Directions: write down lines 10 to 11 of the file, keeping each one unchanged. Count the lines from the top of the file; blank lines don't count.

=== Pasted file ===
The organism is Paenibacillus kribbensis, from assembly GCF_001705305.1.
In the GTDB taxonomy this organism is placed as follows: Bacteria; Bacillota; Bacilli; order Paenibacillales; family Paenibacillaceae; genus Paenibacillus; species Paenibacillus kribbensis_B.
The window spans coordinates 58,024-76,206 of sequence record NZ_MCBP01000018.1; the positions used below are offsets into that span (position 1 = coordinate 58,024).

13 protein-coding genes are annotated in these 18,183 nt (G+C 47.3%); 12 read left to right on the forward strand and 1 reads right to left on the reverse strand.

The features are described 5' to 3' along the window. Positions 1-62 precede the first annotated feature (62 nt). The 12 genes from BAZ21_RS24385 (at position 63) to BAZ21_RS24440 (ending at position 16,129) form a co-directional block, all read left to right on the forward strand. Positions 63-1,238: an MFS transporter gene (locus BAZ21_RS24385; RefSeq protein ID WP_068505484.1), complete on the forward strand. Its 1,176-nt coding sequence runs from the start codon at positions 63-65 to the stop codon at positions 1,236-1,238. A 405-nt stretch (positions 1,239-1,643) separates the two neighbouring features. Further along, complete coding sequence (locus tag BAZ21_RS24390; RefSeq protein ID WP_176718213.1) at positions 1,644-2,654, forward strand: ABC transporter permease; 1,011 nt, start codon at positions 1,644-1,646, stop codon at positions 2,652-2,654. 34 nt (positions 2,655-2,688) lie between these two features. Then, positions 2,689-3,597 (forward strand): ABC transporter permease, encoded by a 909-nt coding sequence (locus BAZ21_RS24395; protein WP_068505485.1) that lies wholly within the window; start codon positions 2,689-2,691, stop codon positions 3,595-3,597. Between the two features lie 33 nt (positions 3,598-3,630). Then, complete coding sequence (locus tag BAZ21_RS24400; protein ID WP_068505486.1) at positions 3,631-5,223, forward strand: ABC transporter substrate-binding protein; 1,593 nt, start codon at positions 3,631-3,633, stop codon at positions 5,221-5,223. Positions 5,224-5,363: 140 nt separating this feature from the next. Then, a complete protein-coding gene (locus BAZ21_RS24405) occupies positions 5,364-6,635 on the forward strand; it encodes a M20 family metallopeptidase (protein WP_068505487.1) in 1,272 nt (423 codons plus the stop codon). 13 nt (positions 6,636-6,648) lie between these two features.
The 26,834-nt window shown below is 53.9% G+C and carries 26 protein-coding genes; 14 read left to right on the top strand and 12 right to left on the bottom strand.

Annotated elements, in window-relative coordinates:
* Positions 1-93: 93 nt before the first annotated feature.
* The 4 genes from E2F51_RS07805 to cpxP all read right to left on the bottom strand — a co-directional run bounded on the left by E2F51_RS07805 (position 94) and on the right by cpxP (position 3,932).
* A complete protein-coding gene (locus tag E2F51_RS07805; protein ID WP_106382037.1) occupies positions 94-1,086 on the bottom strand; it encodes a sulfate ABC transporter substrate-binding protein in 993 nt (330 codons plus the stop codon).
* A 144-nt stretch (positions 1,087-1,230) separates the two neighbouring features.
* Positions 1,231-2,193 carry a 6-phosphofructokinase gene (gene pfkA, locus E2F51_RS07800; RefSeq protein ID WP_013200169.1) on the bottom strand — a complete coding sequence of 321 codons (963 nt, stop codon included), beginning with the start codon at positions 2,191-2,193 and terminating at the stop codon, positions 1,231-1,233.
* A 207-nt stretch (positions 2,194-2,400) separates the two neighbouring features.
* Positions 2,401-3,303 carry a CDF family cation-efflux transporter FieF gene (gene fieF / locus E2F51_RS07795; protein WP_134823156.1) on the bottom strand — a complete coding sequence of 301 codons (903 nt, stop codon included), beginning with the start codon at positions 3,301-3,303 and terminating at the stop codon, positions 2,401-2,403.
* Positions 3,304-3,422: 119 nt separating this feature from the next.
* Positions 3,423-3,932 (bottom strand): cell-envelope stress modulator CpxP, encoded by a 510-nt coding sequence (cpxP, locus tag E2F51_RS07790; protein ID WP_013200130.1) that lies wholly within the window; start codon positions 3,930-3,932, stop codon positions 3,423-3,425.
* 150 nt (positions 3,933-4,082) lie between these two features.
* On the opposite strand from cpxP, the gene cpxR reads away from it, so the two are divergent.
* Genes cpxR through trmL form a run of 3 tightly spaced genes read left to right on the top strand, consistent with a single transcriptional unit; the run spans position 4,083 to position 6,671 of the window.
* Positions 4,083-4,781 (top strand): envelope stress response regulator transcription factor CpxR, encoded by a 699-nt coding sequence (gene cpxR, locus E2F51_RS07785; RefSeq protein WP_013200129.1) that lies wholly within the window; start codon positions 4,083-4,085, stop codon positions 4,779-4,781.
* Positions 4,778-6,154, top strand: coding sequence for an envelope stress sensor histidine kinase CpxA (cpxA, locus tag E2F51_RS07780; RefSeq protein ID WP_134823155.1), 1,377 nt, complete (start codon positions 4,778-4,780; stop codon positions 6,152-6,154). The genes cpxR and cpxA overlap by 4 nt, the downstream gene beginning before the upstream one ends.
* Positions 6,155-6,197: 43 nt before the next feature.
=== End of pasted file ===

* A complete protein-coding gene (locus tag E2F51_RS07805; protein ID WP_106382037.1) occupies positions 94-1,086 on the bottom strand; it encodes a sulfate ABC transporter substrate-binding protein in 993 nt (330 codons plus the stop codon).
* A 144-nt stretch (positions 1,087-1,230) separates the two neighbouring features.